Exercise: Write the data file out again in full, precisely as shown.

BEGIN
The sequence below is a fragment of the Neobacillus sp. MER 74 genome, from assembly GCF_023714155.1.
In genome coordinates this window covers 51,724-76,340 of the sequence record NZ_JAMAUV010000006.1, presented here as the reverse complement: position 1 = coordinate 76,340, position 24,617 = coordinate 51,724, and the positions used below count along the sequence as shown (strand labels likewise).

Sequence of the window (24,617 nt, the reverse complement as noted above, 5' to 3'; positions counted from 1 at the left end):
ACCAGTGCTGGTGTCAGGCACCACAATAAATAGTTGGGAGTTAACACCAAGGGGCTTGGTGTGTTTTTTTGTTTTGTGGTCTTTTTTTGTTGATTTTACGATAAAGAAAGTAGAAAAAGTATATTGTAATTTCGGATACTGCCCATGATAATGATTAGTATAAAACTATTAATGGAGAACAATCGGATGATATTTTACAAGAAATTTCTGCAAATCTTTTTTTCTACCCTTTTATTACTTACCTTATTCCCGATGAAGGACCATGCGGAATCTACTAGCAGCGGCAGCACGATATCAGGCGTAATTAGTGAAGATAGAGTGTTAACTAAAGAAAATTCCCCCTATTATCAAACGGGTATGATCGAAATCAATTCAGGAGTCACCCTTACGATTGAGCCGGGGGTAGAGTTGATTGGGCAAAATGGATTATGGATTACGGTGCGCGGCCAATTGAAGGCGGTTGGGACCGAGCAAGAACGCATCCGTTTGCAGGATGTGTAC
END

The sequence below is a fragment of the Neobacillus sp. MER 74 genome, from assembly GCF_023714155.1.
In genome coordinates this window covers 51,724-76,340 of the sequence record NZ_JAMAUV010000006.1, presented here as the reverse complement: position 1 = coordinate 76,340, position 24,617 = coordinate 51,724, and the positions used below count along the sequence as shown (strand labels likewise).

Sequence of the window (24,617 nt, the reverse complement as noted above, 5' to 3'; positions counted from 1 at the left end):
ACCAGTGCTGGTGTCAGGCACCACAATAAATAGTTGGGAGTTAACACCAAGGGGCTTGGTGTGTTTTTTTGTTTTGTGGTCTTTTTTTGTTGATTTTACGATAAAGAAAGTAGAAAAAGTATATTGTAATTTCGGATACTGCCCATGATAATGATTAGTATAAAACTATTAATGGAGAACAATCGGATGATATTTTACAAGAAATTTCTGCAAATCTTTTTTTCTACCCTTTTATTACTTACCTTATTCCCGATGAAGGACCATGCGGAATCTACTAGCAGCGGCAGCACGATATCAGGCGTAATTAGTGAAGATAGAGTGTTAACTAAAGAAAATTCCCCCTATTATCAAACGGGTATGATCGAAATCAATTCAGGAGTCACCCTTACGATTGAGCCGGGGGTAGAGTTGATTGGGCAAAATGGATTATGGATTACGGTGCGCGGCCAATTGAAGGCGGTTGGGACCGAGCAAGAACGCATCCGTTTGCAGGATGTGTAC